Hang on a Minit
“So we kind of said this is a one time thing. We’re all coming together to work on this one project.”
That sentiment is very much the spirit of Minit itself. The adventure game where you’re stuck in a loop and each life lasts sixty seconds is all about doing as much as you can in the time given to you. It’s a magic gem of a game, small and focused. A playthrough will probably only last a few hours but every minute of it will stick with you.
For developers Jan Willem Nijman and Kitty Calis, it was an opportunity to get away from larger projects and do something completely different. Though Minit started out quite differently from the game we have now, with a game jam back in 2012 where Cartoon Network put the Adventure Time IP in the hands of creators. Read the rest of this entry »
Minit is that most rare of joyful things: A really good idea, done really well.
In Minit you play a little bird-like pixel character who lives in a black and white pixel world, and is cursed with only ever living for a single minute. And yet despite this limitation, it presents a little RPG. HOW?! you ask, in your belligerent way. Hush, I shall tell you. Read the rest of this entry »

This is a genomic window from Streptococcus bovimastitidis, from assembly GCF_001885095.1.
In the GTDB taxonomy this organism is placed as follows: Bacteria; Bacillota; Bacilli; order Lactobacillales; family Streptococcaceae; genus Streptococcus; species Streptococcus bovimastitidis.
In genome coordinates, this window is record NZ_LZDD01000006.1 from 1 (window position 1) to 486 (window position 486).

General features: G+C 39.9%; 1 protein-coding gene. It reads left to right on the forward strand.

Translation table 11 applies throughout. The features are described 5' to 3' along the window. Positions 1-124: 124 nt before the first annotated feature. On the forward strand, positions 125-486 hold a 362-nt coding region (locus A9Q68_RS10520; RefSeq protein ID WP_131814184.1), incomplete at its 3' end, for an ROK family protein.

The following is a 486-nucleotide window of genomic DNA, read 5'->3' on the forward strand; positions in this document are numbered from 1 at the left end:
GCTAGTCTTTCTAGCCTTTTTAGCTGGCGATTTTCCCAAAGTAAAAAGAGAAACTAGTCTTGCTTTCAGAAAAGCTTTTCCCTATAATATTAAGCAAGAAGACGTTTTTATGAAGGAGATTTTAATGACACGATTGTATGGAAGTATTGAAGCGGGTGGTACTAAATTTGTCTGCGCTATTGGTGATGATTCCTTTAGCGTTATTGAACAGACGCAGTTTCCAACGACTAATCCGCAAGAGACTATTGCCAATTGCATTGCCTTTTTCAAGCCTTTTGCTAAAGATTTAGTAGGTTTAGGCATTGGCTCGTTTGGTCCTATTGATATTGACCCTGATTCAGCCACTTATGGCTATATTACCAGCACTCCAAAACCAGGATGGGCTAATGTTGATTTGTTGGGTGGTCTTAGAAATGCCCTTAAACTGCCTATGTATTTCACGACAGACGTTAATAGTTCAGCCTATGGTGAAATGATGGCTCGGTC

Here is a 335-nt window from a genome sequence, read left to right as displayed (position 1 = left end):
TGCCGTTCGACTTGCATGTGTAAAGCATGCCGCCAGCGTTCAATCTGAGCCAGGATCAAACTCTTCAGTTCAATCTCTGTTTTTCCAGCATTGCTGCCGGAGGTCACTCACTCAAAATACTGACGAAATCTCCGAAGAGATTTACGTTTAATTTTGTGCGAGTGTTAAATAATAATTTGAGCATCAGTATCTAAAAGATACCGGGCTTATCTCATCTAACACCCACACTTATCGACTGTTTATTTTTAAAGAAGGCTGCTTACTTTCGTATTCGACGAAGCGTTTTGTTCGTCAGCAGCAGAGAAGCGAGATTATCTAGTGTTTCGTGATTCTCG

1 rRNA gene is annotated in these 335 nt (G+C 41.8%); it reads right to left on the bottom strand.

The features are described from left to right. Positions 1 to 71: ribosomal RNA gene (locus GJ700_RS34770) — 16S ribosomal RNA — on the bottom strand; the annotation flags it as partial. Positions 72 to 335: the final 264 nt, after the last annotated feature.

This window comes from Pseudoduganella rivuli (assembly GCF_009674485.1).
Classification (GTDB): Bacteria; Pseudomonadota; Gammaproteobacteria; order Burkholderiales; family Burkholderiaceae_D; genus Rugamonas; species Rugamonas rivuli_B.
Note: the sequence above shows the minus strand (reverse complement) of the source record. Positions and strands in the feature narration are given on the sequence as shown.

Nuclear Throne is an “action roguelike-like”: a top-down shooter with permadeath, set in a post-apocalyptic wasteland and starring a cast of mutants who need to hoover up radiation to gain in power. It’s fast, frantic, and made by Vlambeer, the two-man indie development studio behind similarly compulsive shooters Super Crate Box and LUFTRAUSER.
Nuclear Throne (formerly Wasteland Kings) is currently available in Steam Early Access, and like those other games, it already feels great. “Feel” is a poisonous word in games criticism though, and I was unsatisfied with the normal language used to describe games like this: “meaty”, “weighty” and “crunchy” only gets us so far.
I wrote to Vlambeer game designer Jan Willem Nijman about how you make pixels bullets feel powerful, and about finding a better language to talk about videogames. He was gracious enough to do the hard work of explaining why Nuclear Throne feels great for me.
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